The Complete Metropolis
directed by Fritz Lange
starring Gustav Fröhlich and Brigitte Helm
If there’s one silent film that’s held up against the onslaught of sound, Technicolor, and 3D acrophobia, it’s Metropolis. This 1927 classic came from the lens of Fritz Lang, one of the groundbreaking directors of the 20th century, and it captures the zeitgeist in Weimar Germany in the stable period before the rise of the Nazis. The story came from Lang’s wife, Thea von Harbou, and the allegorical plot begs for enlightened labor relations in the face of avaricious capitalism. What keeps this film fresh is its exciting look and feel. Innovative special effects and a huge budget (15 million Reichsmarks, back when a Reichsmark could get you a beer and bratwurst) made it an art masterpiece and a touchstone for period architecture and fashion.
The world of the Metropolis is split in two. Up in the sunny art deco heights live the healthy, wealthy, and careless. Down below in subterranean industrial hell live the nameless Myrmidons of labor, tending monstrous machines and living on the edge of exhaustion. Freder (Fröhlich) chases women and plays tennis in a fantasy world his father Joh (Alfred Abel) created for him. Maria (Helm) and her brood of daycare children get a glimpse of this world, and Freder falls for her. He takes off to the underworld, where appalling conditions convince him to swap places with “11811” (Erwin Biswanger). In his slumming, he finds Maria, joins the labor collective, and battles the evil inventor Rotwang (Rudolf Klein Rogge). The workers rise, destroy the machines, and pretty soon the place looks like Berlin after the Americans waited for the Russians to arrive.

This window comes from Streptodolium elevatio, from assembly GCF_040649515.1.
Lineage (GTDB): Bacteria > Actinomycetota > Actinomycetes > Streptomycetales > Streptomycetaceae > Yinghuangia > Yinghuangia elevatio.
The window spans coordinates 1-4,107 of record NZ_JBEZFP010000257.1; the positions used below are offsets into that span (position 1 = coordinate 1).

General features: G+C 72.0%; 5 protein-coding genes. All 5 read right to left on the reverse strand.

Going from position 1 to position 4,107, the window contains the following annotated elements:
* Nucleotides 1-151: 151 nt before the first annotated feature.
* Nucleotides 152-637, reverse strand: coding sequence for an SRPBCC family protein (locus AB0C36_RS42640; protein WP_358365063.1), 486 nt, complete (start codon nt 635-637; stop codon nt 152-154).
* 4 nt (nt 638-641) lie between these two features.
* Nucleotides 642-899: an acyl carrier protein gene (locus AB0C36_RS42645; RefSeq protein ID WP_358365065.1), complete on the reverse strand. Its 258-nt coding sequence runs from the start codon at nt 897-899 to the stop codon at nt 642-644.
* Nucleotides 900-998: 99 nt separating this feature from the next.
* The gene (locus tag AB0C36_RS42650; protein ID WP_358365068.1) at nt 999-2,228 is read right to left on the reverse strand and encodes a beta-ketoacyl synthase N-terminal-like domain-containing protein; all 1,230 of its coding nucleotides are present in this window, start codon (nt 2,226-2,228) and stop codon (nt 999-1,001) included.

The acting is full of the stereotypical wild gestures of the era, and the makeup slathered on to give a realistic flesh effect on the slow film stock of the day. But putting that aside, the story is well told and gripping. Will Freder find Maria? Will the children be saved? Will Grot (Heinrich George) obey an obviously bad order from Joh? The adventure plays out against a futuristic world of models, optical effects, and clever use of mirrors to reflect actors into miniature sets. The transformation of the “Man-Machine” into a simulacrum of Marie echoes through the years, you see it in music videos and documentaries to this day.
For this Kino International release, nearly 25 minutes of lost footage is restored from a private print discovered in Buenos Aires. Having seen the Giorgio Moroder restoration from 1984, I’m happy to report that this version makes much more sense. The characters’ motivations are clear, the dreamy moral of Labor and Management walking hand in hand into the sunset makes sense, and we can see the buildings and battles as Lang intended. This film is making the art house circuit, and it’s out on Blu-Ray for those of you in the suburbs. If you must watch one silent film for your Full Sail history credit, this is the one to see.